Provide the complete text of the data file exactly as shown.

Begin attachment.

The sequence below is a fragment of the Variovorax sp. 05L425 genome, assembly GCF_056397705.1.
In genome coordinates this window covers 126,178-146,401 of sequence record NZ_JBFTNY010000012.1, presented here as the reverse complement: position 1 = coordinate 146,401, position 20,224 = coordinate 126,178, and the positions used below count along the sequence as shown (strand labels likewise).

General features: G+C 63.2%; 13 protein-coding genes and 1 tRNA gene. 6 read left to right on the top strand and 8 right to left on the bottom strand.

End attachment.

The sequence below is a fragment of the Variovorax sp. 05L425 genome, assembly GCF_056397705.1.
In genome coordinates this window covers 126,178-146,401 of sequence record NZ_JBFTNY010000012.1, presented here as the reverse complement: position 1 = coordinate 146,401, position 20,224 = coordinate 126,178, and the positions used below count along the sequence as shown (strand labels likewise).

General features: G+C 63.2%; 13 protein-coding genes and 1 tRNA gene. 6 read left to right on the top strand and 8 right to left on the bottom strand.